Looking for some relationship advice? Disillusioned, exhausted and wondering if this is it, married journalists Anna Whitehouse and Matt Farquharson went in search of that elusive happily ever after for their book, Where’s My Happy Ending? Here, Anna shares the one piece of advice that truly saved their marriage – and restored her faith in love.
I’m sat next to Matt at my best friend’s wedding and the bride’s sister Kate comes over and sits next to us. She’s a surgeon, looks like Natalie Portman and drunkenly asks if we know anyone we can set her up with.
My friend Abby suggests her friend Steven. I clumsily ask why Steven isn’t married and Kate jokingly slurs: “You judgemental crow in your average sexless marriage, asking why someone is single. Brilliant people are single. I am single.”
She is right, even if she herself is being equally judgemental. I apologise and Kate stumbles away, leaving me to question if my marriage is average. And if I am a crow.
Matt and I have been married for 10 years. We’ve trodden a fairly well-worn path of marriage, mortgage and babies. But now a gaping chasm of five decades has opened up before us where the next big life moment is ‘Til Death Do Us Part’.
After our wedding we questioned why it was meant to be the best day of our lives. What happens after the wedding? Is it just a slow and steady descent to The End? I felt like I married Matt through miscarriage, redundancy and postnatal depression – not on a day of frippery and tulle.
I needed some answers. So I went to visit the UK’s oldest fisherman Derrick West, 90, who has been married to his wife June for 76 years.
It’s 6.25am and the sun is slowly pooling over Whitstable Harbour. The air is briny and warm. Derrick is keen to meet me before his shift starts at 7am; a shift he’s worked since 1938. He’s never lived outside of Whitstable and owns West Whelks, a fishery on the harbour front that specialises in crustaceans. He has a tattoo of a ship on one arm, a faded seagull on the other and his face is set to a weathered smile.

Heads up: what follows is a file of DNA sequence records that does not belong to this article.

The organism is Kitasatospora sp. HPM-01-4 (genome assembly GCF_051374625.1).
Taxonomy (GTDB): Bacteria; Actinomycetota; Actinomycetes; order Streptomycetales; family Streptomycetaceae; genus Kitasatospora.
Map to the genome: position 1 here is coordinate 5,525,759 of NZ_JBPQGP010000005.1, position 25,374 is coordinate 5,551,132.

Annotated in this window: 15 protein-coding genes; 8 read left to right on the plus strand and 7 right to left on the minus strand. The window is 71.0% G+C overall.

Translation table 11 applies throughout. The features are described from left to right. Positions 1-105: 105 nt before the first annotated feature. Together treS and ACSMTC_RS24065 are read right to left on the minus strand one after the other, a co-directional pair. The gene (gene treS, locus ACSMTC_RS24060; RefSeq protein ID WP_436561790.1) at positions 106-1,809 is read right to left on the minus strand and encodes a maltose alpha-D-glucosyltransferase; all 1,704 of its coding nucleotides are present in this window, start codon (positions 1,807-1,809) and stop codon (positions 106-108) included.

How did Derrick and June reach platinum status? How did he get to celebrate seven decades with one person? And how is he still smiling?
“I think we need to stop putting pressure on one person to be The One,” he says. “I get very cross with these young boys who go out there alone fishing. You have to think in case you go overboard, who is going to help you out?”
He reaches over to me and I’m a little taken aback but it’s equally kind and anchoring. I wonder when I last reached out to a stranger.
I question if June is his maiden in shining armour. “She isn’t” he says quietly. “I won’t always be here. She might not be. But this place I have [he gesticulates towards the harbour], these people I see every day on the sea front. My son Graham. My next-door neighbour. Happiness is all around us and to pin it to one person, well, that’s never going to end well. I love June but she’s not the only one who can save me.
“Stop with all this ‘one and only’ and ‘together forever’ stuff in Valentine’s cards and be together today. But don’t take the rest for granted.”
It’s good advice. I wonder if the pressure I’ve put on Matt has in some ways broken us. I wonder if I’ve expected him to be this hunk of rock that can mend me and fix things when he’s needed to break and be fixed, too. I love him. But I cannot take him for granted. We cannot take each other for granted. We cannot live in this fantasy world of ‘love conquers all’ because as Matt’s mum (who divorced 20 years ago) has experienced, sometimes it doesn’t. Taking that enormous pressure off has, I’ve found, been a solution.
It feels like the world puts happiness at the centre of aspiration: it’s the golden carrot we’re meant to chase like donkeys along Brighton Beach. Get the grades! Bag the promotion! Marry the person! Have the kids! Buy the house! Enjoy the life!
But then what?
There is shame in unhappiness. Google the words ‘happy couple’ and millions of images of two people sitting against a sunset drinking margaritas pop up. But we’re never shown the beauty of more difficult moments, such as a wife holding her wife’s hand through a failed IVF attempt.
There’s beauty in brokenness. Matt and I have been so focused on celebrating sunshine moments that I think we haven’t properly appreciated the day-to-day clouds. It’s a labour of love, of course, but the key is not to expect it to be a walk in the park – or down the aisle.
Anna Whitehouse and Matt Farquharson are co-authors of Sunday Times bestseller Where’s My Happy Ending? (Bluebird Books For Life, PanMacmillan) and is available here
Images: Unsplash, courtesy of author